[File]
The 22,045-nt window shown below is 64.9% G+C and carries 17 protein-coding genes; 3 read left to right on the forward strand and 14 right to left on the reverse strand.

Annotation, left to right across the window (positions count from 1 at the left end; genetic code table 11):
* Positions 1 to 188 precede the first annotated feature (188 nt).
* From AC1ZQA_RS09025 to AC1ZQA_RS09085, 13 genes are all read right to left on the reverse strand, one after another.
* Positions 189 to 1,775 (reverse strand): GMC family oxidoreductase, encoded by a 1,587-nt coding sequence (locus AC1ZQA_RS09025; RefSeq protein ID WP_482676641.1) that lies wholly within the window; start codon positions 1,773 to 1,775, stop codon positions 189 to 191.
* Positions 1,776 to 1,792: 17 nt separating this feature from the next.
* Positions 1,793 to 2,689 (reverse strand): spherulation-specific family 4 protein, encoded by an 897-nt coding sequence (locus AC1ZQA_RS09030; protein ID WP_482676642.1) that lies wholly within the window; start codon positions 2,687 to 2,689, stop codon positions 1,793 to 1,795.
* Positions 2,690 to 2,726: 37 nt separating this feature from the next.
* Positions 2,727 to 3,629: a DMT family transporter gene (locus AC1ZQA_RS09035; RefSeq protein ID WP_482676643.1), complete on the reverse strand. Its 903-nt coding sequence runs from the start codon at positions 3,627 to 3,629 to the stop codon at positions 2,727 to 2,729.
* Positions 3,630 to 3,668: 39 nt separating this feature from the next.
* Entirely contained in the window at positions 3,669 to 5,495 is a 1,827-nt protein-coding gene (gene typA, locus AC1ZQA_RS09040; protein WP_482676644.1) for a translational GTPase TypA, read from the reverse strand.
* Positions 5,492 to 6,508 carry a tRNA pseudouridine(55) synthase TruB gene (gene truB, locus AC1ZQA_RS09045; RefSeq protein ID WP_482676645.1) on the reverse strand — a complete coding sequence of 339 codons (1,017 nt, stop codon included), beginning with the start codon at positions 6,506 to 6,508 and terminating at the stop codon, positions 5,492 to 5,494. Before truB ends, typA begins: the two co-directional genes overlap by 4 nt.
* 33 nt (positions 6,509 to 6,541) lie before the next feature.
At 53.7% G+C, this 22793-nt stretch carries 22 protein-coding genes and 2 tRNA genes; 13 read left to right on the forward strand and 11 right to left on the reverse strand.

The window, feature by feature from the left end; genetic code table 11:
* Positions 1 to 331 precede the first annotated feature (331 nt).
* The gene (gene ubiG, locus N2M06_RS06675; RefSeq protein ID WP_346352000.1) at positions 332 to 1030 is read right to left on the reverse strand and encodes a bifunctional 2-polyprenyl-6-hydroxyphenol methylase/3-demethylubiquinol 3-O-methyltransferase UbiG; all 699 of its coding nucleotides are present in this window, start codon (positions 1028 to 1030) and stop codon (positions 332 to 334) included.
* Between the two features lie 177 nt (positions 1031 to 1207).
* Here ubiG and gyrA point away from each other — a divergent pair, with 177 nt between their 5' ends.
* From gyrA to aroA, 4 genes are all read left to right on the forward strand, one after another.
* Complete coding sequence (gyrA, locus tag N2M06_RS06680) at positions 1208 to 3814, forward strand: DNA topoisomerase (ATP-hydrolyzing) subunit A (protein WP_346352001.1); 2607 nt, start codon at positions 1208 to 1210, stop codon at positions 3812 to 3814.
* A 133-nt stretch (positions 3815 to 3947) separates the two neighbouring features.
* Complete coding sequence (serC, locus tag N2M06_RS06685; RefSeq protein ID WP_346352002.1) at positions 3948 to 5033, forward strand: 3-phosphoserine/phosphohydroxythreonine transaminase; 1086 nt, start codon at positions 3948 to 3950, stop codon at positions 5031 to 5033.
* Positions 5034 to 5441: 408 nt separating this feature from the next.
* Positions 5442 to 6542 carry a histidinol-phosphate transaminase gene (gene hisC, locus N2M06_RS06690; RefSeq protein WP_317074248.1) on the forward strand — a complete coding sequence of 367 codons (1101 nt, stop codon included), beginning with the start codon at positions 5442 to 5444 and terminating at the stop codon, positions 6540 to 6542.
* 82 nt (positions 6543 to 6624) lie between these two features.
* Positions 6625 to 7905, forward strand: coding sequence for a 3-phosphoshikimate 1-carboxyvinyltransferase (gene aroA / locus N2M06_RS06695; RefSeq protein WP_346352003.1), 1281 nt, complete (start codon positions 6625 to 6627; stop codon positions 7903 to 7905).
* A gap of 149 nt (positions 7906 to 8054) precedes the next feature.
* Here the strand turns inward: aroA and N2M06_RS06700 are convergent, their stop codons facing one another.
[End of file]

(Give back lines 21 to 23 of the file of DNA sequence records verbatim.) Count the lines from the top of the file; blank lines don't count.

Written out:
* Complete coding sequence (gyrA, locus tag N2M06_RS06680) at positions 1208 to 3814, forward strand: DNA topoisomerase (ATP-hydrolyzing) subunit A (protein WP_346352001.1); 2607 nt, start codon at positions 1208 to 1210, stop codon at positions 3812 to 3814.
* A 133-nt stretch (positions 3815 to 3947) separates the two neighbouring features.
* Complete coding sequence (serC, locus tag N2M06_RS06685; RefSeq protein ID WP_346352002.1) at positions 3948 to 5033, forward strand: 3-phosphoserine/phosphohydroxythreonine transaminase; 1086 nt, start codon at positions 3948 to 3950, stop codon at positions 5031 to 5033.